Alcohol causes seven cancers, top doctors warn

Toni Houston
November 9, 2017

"Alcohol use-whether light, moderate, or heavy-is linked with increasing the risk of several leading cancers, including those of the breast, colon, esophagus, and head and neck", said the American Society of Clinical Oncology (ASCO) in a statement Wednesday.

Breast cancer risk increases 4 per cent with light drinking, and rises 61 per cent with heavy drinking. It links drinking alcohol to at least seven types of cancer.

Doctors said the way to lessen the risk is to drink less or don't start if you do not drink already.

For its research, ASCO reviewed earlier studied and made the conclusion that 5.5% of all of the new cancers as well as 5.8% of cancer deaths around the world could be attributed to alcohol. Fewer than one in three adults identified alcohol as a risk factor for cancer. "The good news is that, just like people wear sunscreen to limit their risk of skin cancer, limiting alcohol intake is one more thing people can do to reduce their overall risk of developing cancer". Heavy drinkers face roughly five times the risk of mouth and throat cancers and squamous cell esophageal cancers than nondrinkers, almost three times the risk of cancers of the voice box or larynx, double the risk of liver cancer, as well as increased risks for female breast cancer and colorectal cancer.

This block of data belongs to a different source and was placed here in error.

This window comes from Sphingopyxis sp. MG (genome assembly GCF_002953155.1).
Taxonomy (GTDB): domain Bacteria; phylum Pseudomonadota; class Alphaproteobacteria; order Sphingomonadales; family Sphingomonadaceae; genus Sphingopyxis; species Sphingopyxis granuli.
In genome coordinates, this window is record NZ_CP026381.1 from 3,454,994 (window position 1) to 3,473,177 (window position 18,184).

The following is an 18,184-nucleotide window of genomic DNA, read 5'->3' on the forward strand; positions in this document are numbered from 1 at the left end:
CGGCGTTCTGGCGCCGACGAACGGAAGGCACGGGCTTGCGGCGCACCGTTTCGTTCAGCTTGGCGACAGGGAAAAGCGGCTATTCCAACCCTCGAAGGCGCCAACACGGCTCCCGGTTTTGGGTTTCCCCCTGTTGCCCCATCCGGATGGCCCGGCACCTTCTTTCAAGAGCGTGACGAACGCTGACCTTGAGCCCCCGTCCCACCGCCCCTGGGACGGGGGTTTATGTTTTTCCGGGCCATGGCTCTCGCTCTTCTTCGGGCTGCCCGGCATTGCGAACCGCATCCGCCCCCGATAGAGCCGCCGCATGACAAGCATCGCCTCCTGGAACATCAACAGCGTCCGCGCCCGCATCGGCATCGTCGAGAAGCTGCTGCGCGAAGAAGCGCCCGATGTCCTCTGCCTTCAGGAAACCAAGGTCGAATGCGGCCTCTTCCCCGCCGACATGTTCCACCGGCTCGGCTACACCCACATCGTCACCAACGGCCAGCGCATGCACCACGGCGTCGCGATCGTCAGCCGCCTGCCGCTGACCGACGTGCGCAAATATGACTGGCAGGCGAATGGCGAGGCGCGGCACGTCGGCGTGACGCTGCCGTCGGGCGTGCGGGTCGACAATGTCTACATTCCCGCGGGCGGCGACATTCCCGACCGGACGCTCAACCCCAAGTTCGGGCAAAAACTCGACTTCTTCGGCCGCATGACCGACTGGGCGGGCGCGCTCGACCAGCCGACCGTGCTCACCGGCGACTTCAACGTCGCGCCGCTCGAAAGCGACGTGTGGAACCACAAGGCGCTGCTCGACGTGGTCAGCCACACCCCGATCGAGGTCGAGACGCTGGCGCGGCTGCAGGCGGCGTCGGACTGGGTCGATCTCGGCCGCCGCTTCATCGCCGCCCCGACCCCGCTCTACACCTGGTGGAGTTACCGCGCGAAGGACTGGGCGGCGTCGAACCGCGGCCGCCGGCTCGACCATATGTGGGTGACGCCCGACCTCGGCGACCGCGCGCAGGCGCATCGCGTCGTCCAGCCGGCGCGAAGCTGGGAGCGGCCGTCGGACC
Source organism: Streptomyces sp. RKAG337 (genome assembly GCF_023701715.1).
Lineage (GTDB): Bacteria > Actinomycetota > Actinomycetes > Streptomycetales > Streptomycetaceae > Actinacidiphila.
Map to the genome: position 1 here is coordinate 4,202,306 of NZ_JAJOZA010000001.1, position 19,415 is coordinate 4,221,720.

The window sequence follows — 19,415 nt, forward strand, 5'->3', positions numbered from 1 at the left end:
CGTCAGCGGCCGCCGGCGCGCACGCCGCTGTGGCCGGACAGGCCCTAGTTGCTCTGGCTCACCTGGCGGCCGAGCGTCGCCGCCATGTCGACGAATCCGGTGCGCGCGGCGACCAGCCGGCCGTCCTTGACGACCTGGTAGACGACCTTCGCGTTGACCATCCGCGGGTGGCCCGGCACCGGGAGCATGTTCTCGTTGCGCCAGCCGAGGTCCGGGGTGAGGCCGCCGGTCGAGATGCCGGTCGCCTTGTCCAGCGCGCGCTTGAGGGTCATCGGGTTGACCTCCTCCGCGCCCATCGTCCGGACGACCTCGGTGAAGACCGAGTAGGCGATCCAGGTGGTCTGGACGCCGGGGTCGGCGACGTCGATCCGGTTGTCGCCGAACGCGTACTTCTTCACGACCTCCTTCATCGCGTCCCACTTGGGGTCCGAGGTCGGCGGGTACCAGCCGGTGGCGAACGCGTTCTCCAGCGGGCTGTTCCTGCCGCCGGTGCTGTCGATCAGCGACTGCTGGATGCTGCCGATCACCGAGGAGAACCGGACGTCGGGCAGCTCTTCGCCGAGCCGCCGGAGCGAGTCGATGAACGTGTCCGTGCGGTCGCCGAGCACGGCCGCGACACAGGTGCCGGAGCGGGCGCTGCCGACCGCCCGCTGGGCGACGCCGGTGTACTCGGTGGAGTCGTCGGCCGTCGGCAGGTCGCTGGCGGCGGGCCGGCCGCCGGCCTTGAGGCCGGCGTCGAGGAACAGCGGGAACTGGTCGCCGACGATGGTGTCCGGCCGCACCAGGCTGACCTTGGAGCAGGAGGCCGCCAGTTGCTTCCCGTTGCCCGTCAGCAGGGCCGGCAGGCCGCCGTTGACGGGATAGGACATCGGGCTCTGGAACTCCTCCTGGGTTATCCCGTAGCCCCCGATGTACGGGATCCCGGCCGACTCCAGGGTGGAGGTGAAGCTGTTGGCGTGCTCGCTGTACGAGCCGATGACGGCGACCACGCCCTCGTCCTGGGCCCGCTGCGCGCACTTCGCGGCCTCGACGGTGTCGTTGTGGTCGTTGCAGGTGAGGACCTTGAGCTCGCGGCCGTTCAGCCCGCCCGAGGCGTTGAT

If you are a moderate drinker, this doesn't mean you have to completely swear off the stuff.

This is the first time the organization has taken a stance on alcohol and cancer, but it is not the first time the research has found strong links between the two. "We also can't ignore the fact that in many U.S. counties a quarter of the people, or more, are binge drinkers".

To reverse the trend, ASCO suggests a number of measures to fight cancer deaths from alcohol, including by limiting sales through increased taxes and incorporating alcohol control strategies into cancer patients' care plans.

The researchers add that the benefits of alcohol - especially the widely held belief that red wine improves cardiovascular health - has likely been overstated and doctors should not recommend alcohol consumption to prevent cardiovascular disease. There's been a lot of talk touting certain alcohols, such as red wine, as cancer-fighting elixirs and superfoods - but these medical professionals reveal a bleak, risky reality of drinking. "It is really the heavy drinkers over a long period of time that we need to worry about", she said.

Other reports by Ligue1talk

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